Photo via Shutterstock
Photo via Shutterstock

Does it take forever to load a webpage, or do you find that watching Netflix can be a painful experience?

If your answer is “yes,” you aren’t alone.

The vast majority of people living in the U.S. are experiencing slower speeds than what their Internet providers are advertising, according to a WSJ report that relies on tens of millions of speed tests from Seattle-based Ookla and its online speed test, Speedtest.net.

By far, the worst offender on the list is Clear Wireless, the Bellevue broadband wireless operator started by telecommunications pioneer Craig McCaw.

Clear’s service is no longer operating following its acquisition by Sprint, but during these tests, Ookla found that Clear’s speeds were -41 percent below what they promised, according to the report. The second-slowest U.S. provider was Arkansas-based Windstream Communications, which fell 30 percent below expectations. The most accurate provider on the list was South Dakota-based Midcontinent Communications, which was +8 percent above their advertised speeds.

Other major providers from the list include:

  • Verizon FIOS: +2 percent
  • Comcast: -2 percent
  • Time Warner Cable: -1 percent
  • AT&T U-verse: -8 percent
  • CenturyLink: -17 percent

No wonder broadband is such a hot topic if these Internet service providers are delivering speeds far below what they are claiming to provide.

Based on the data, it could be worse, especially if you live in Idaho. Three cities in the state, Idaho Falls, Pocatello and Twin Falls are all experiencing way slower speeds than advertised at -50 percent, -46 percent and -41 percent, respectively. Nationwide, some of the best cities to live in terms of Internet access includes Sierra Vista, Az., which is +8 percent; and Clearwater, Fla., which is +6 percent.

In Washington, three cities are provided speeds as advertised in Olympia, Lynnwood and Yakima. Pullman is the furthest off, at -25 percent and Seattle falls just below expectations at -14 percent.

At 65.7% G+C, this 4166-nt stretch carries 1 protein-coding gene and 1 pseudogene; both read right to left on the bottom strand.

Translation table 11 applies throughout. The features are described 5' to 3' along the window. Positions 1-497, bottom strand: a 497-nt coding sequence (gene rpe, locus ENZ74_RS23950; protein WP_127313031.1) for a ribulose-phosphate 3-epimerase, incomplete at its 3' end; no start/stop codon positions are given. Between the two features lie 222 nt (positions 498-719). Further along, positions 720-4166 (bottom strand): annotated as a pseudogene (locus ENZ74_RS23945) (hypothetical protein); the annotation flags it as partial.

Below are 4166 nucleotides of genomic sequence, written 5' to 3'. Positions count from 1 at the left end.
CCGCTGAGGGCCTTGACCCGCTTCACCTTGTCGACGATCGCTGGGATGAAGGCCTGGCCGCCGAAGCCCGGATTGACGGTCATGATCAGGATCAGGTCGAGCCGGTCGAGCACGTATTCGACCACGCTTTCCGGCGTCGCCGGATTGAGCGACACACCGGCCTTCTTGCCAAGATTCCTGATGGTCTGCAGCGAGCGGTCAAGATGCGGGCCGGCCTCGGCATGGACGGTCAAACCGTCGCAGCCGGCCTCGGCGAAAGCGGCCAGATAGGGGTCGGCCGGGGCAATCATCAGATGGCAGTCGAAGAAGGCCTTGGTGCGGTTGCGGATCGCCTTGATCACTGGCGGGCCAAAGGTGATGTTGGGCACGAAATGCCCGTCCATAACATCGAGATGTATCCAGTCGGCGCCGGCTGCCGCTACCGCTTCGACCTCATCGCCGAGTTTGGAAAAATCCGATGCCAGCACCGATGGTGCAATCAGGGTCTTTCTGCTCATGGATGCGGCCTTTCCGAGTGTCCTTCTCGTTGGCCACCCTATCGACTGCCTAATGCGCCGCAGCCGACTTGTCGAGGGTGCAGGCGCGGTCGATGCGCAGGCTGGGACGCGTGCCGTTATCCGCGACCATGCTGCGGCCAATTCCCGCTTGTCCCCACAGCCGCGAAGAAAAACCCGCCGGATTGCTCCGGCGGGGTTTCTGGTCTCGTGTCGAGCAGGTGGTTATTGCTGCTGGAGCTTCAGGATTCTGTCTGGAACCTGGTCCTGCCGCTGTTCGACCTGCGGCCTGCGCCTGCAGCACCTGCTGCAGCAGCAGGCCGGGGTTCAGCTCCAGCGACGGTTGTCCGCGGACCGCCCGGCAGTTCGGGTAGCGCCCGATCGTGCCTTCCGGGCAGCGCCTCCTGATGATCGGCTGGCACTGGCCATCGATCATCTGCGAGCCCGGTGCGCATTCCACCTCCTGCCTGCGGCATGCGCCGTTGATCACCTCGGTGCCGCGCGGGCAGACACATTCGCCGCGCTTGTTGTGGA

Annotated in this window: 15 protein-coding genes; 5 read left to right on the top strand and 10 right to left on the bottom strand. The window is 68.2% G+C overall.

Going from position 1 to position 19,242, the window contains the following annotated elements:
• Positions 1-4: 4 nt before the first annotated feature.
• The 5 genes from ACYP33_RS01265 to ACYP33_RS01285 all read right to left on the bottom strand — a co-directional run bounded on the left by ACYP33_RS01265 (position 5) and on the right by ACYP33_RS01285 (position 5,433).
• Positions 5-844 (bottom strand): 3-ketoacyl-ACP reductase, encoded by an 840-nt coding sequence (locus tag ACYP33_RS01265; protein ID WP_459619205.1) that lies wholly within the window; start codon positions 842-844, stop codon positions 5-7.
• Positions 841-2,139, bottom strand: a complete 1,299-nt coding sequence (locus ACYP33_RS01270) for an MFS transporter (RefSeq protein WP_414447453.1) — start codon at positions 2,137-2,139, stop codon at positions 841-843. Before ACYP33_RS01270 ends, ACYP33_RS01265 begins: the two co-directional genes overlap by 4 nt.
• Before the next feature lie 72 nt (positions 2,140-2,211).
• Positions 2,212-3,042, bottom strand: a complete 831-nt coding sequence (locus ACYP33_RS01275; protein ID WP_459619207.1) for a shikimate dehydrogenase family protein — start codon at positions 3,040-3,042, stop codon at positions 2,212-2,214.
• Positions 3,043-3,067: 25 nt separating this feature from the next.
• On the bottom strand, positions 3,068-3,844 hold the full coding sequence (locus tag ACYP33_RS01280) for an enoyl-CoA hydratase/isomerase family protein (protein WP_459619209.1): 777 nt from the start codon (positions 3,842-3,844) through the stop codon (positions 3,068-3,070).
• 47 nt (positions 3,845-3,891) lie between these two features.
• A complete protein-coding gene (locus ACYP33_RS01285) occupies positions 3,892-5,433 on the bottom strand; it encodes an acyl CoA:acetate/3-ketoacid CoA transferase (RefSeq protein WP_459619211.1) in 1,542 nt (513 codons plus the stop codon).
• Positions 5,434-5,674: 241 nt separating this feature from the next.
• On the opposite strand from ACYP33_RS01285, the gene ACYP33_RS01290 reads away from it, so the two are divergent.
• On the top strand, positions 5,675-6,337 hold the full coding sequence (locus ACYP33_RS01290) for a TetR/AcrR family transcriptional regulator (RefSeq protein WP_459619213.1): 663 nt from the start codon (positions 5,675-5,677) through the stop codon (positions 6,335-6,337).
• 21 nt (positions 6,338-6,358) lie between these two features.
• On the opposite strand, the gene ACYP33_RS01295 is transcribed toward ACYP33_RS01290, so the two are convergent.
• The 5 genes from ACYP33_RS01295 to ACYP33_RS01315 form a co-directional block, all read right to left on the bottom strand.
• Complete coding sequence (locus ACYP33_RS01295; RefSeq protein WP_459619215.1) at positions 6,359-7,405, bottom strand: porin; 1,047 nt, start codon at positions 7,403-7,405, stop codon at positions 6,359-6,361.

Comments

  • Dave McLauchlan

    Adding insult to injury here is that the broadband providers will tell you outright that the sluggishness you’re experiencing “isn’t the case”. We have CenturyLink at our place of business, and regularly measure bandwidth in/out at 50-60% of what we’re paying for. However, call them up and they’ll refer you to the “CenturyLink dedicated speedtest site” which miraculously always meters them at _exactly_ the throughput you’re paying for. Amazing!

    • http://walawrealty.com marc_h

      Yeah, we have Century Link and it blows. I’m wanting to switch but not sure who’s better on Queen Anne.

  • Brandon McFerrin

    My only decent option for broadband is AT&T 1.5 mbps dsl It’s so slow, but yet they still don’t give me that speed. More like 1.2 on a good day. Laugh if you want, but when you have such low speeds already, anything less hurts.

  • Kary

    How can there be a percentage number for Comcast? They always advertise speeds “up to” X. Is there any cable based ISP that doesn’t?

  • dltooley

    This is not the only contractual reality problem CenturyLink has and their customer service appears to be the model for too big to fail corporate America.

Job Listings on GeekWork